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What Are ADLs? - Part IV

Katz Index of Independence in Activities of Daily Living

There are many ADL and IADL evaluation tools used to measure the normal changes that occur due to aging and health problems. A functional assessment providing objective data is one of the best methods of evaluating the health status of older adults to determine future decline or improvement.

The Katz Index of Independence in Activities of Daily Living, generally referred to as the Katz ADL Index, is one of the best tools for this purpose.

The Katz ADL Index was developed by American physician Sidney Katz, MD after studying 64 hip fracture patients over an 18-month time span. The study indicated patients of a certain independence level could perform specific basic activities while others with lesser independence levels were able to perform less of the same activities – ranging from the most complicated being bathing to the least complicated of self-feeding. Using this data, Katz developed a scale to evaluate an individual’s ability to live independently.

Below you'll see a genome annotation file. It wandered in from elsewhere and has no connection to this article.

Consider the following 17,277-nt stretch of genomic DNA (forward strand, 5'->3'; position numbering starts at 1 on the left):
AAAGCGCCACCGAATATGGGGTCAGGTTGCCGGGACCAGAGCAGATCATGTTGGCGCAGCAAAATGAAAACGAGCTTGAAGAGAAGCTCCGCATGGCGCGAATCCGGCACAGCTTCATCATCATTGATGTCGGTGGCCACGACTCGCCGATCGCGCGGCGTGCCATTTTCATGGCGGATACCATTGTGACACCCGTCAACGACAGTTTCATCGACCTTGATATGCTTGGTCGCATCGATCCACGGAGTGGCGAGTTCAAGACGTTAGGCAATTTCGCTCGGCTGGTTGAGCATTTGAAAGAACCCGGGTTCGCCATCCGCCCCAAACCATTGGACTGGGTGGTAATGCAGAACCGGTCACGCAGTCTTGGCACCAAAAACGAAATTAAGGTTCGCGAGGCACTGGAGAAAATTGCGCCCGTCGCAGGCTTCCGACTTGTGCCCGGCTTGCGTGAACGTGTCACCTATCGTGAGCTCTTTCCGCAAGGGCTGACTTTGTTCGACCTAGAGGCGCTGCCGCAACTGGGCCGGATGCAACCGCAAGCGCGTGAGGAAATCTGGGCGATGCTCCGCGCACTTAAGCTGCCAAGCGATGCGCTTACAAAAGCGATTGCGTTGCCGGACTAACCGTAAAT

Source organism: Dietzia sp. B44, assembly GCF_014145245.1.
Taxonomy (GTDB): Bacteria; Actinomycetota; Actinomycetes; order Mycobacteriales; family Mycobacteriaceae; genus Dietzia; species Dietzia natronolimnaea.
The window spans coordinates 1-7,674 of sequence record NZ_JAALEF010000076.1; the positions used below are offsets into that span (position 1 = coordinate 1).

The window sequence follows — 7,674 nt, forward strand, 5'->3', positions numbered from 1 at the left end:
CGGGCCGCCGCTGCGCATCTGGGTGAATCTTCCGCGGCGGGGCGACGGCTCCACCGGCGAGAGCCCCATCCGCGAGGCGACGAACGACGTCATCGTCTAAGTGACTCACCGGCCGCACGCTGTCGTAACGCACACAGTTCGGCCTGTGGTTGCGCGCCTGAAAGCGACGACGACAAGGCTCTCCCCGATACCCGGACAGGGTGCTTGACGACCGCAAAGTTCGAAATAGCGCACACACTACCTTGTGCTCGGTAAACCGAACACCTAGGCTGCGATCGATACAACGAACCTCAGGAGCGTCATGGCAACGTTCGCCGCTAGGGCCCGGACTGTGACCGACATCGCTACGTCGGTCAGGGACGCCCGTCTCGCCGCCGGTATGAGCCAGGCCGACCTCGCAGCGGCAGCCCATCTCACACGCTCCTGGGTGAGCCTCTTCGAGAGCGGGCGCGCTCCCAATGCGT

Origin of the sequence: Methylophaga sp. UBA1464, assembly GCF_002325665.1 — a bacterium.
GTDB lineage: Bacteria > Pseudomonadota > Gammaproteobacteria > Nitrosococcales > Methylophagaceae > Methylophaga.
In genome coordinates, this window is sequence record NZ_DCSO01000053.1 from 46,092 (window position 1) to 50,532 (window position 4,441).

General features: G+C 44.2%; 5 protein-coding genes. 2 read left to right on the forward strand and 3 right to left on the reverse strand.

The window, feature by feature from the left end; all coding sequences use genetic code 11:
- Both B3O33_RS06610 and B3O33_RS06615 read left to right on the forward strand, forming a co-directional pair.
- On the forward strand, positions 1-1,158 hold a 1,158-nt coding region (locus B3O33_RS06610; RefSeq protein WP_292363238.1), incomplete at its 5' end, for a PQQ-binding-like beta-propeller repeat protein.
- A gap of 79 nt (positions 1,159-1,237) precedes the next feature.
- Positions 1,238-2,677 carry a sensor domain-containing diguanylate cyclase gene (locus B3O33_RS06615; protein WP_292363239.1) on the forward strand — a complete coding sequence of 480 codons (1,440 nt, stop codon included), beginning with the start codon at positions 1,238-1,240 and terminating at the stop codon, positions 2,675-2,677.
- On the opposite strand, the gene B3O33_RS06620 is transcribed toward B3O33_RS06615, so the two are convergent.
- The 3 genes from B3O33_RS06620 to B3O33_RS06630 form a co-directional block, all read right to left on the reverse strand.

The Katz ADL Index ranks proficiency of performance in six functions or activities: bathing, toileting, dressing, continence, feeding and transferring. The Index works best when baseline measurements have been taken during a time when the patient is well. Periodic or subsequent measures can then be compared to this baseline to signal when impairment begins or worsens.

The Katz ADL Index measures basic ADLs. Since it doesn’t measure more advanced ADLs, Katz created a separate scale to measure IADLs. Although the Katz ADL Index can signal changes in health status as it declines, it falls short when measuring small increments of improvements often accomplished in a senior adult's rehabilitation process.

The Katz ADL Index acts as a common language when discussing patient proficiency for all practitioners involved in planning the care and/or discharge of a senior adult. Source: SeniorLiving org

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